Section review

Biologicals & immunologicals: Applications of antisense technology to both basic and clinical Research

Graeme L. Fraser, Claes R Wahlestedt

Research output: Contribution to journalArticle

4 Citations (Scopus)

Abstract

Antisense oligodeoxynucleotides (ODNs) are synthetic molecules typically designed to hybridise to the sense strand of the target gene messenger RNA (mRNA). The activity of these molecules reduces gene expression by disrupting the flow of information from gene to protein. The specificity of this interaction arises from the antisense ODN having a unique affinity for the primary sequence of the target gene due to nucleotide base complementarity. Specific inhibition of target gene products allows a rapidly increasing number of researchers to investigate gene function. Additionally, the reversible and specific nature of this interaction has initiated interest in antisense ODNs as a potentially novel class of therapeutics. Antisense molecules are already undergoing clinical trials as candidate therapeutics for several indications. Recent advances in our understanding of the activity of antisense ODNs, together with the advances in ODN chemistry, has made the notion of therapeutically active antisense molecules realistic. However, there remain many challenges in this field which must be overcome. Notably, the most commonly used chemical class of antisense ODNs, the phosphorothioates, has been associated with significant non-specific activities. This brief review aims to present in vivo applications of antisense in the domains of both basic and clinical research. 1995

Original languageEnglish
Pages (from-to)637-646
Number of pages10
JournalExpert Opinion on Investigational Drugs
Volume4
Issue number7
DOIs
StatePublished - Jul 1 1995
Externally publishedYes

Fingerprint

Oligodeoxyribonucleotides
Technology
Research
Genes
Nucleotides
Research Personnel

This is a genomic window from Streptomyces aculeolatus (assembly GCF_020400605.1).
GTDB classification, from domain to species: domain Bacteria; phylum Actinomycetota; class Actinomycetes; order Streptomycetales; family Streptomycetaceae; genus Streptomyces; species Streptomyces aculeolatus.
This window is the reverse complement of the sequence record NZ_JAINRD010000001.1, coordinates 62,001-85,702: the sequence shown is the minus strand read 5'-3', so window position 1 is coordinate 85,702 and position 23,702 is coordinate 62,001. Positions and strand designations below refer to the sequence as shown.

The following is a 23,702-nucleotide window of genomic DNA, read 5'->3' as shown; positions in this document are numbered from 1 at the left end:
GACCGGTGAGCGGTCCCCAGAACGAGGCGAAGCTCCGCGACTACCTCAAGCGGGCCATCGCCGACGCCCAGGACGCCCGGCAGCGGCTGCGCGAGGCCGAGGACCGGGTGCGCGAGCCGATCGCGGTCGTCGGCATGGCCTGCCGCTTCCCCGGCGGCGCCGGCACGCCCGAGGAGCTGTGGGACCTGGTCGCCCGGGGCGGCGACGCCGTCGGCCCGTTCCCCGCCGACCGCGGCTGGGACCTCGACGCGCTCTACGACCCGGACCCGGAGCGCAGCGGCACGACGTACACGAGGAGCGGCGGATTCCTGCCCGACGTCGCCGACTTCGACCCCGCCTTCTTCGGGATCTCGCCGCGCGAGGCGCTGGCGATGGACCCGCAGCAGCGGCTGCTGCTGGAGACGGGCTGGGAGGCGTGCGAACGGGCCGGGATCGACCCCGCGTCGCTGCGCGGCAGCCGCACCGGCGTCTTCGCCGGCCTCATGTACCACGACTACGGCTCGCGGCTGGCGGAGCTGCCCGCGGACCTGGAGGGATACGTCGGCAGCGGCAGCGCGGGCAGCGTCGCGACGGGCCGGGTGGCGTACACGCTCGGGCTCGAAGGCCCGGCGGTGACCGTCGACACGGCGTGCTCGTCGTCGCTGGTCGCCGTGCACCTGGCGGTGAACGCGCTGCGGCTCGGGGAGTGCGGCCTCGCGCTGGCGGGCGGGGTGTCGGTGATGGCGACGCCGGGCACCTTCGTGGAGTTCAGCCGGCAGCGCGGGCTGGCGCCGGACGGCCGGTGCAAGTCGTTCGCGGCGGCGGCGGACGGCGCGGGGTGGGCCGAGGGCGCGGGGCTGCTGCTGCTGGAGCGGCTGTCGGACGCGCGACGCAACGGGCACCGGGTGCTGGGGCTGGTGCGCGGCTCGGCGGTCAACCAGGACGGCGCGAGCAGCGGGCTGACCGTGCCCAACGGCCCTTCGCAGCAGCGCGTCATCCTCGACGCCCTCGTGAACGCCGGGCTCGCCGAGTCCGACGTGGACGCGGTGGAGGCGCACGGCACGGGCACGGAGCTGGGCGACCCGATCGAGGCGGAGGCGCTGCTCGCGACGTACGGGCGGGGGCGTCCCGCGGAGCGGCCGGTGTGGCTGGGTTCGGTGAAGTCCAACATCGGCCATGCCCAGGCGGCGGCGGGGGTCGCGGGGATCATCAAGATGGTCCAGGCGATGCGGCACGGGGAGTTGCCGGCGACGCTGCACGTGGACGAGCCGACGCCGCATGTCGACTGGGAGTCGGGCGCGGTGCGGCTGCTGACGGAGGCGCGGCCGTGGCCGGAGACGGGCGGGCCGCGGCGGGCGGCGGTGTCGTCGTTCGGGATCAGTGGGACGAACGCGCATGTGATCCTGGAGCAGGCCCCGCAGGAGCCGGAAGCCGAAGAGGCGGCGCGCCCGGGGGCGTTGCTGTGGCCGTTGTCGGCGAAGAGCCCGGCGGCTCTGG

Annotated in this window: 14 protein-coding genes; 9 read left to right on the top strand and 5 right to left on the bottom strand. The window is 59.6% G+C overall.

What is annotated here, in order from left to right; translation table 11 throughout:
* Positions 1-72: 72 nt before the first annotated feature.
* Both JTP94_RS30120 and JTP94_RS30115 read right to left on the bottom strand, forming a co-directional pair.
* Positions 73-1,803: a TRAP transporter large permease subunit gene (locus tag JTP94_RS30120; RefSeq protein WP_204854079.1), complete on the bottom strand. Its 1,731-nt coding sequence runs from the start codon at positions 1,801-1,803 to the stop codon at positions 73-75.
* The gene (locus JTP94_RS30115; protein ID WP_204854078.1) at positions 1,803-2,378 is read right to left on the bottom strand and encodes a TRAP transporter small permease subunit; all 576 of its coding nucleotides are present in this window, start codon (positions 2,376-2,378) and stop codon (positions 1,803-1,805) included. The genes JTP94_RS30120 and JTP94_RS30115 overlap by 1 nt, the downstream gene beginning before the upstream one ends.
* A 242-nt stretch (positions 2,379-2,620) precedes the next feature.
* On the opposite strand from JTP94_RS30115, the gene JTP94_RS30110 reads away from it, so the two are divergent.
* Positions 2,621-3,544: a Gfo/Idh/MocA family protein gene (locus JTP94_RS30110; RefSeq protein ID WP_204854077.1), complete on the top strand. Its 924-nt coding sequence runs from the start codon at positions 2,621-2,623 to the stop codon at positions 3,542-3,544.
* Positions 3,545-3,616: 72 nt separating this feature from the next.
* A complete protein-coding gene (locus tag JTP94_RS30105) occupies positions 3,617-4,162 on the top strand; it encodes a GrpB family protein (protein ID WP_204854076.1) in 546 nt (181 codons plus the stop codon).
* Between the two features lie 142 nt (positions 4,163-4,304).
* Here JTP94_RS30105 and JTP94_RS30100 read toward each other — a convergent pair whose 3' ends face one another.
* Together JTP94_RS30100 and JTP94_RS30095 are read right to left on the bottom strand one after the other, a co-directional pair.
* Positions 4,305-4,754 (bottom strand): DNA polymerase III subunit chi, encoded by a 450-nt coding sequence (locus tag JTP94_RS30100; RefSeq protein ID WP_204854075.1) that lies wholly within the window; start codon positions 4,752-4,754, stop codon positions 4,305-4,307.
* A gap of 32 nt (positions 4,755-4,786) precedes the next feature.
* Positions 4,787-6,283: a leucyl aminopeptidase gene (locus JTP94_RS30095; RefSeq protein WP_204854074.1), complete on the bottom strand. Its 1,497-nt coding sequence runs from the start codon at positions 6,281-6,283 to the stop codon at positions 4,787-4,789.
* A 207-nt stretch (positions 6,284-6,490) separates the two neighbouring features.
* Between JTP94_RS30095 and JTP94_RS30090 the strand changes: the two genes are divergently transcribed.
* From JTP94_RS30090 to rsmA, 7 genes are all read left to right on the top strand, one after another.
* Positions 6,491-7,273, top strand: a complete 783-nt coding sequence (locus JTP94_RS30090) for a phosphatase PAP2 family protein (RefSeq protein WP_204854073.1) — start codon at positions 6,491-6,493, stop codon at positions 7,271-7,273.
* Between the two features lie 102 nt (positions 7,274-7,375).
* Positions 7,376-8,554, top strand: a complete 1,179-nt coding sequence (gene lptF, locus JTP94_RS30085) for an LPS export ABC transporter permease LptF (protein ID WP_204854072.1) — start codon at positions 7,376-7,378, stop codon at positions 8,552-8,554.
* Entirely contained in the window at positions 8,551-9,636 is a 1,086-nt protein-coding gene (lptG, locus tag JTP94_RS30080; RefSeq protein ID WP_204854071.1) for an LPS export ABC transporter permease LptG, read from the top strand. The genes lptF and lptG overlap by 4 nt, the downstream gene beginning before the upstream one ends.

Clinical Trials
Gene Expression
Messenger RNA
Therapeutics
Proteins

ASJC Scopus subject areas

  • Pharmacology
  • Pharmacology (medical)

Cite this

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abstract = "Antisense oligodeoxynucleotides (ODNs) are synthetic molecules typically designed to hybridise to the sense strand of the target gene messenger RNA (mRNA). The activity of these molecules reduces gene expression by disrupting the flow of information from gene to protein. The specificity of this interaction arises from the antisense ODN having a unique affinity for the primary sequence of the target gene due to nucleotide base complementarity. Specific inhibition of target gene products allows a rapidly increasing number of researchers to investigate gene function. Additionally, the reversible and specific nature of this interaction has initiated interest in antisense ODNs as a potentially novel class of therapeutics. Antisense molecules are already undergoing clinical trials as candidate therapeutics for several indications. Recent advances in our understanding of the activity of antisense ODNs, together with the advances in ODN chemistry, has made the notion of therapeutically active antisense molecules realistic. However, there remain many challenges in this field which must be overcome. Notably, the most commonly used chemical class of antisense ODNs, the phosphorothioates, has been associated with significant non-specific activities. This brief review aims to present in vivo applications of antisense in the domains of both basic and clinical research. 1995",
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